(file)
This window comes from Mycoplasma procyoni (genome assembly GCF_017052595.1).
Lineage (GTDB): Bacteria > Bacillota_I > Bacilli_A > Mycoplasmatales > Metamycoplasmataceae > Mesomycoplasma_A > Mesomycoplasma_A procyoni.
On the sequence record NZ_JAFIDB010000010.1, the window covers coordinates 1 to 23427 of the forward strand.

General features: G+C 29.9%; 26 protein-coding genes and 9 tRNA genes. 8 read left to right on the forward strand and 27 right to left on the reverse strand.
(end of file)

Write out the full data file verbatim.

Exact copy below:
This window comes from Mycoplasma procyoni (genome assembly GCF_017052595.1).
Lineage (GTDB): Bacteria > Bacillota_I > Bacilli_A > Mycoplasmatales > Metamycoplasmataceae > Mesomycoplasma_A > Mesomycoplasma_A procyoni.
On the sequence record NZ_JAFIDB010000010.1, the window covers coordinates 1 to 23427 of the forward strand.

General features: G+C 29.9%; 26 protein-coding genes and 9 tRNA genes. 8 read left to right on the forward strand and 27 right to left on the reverse strand.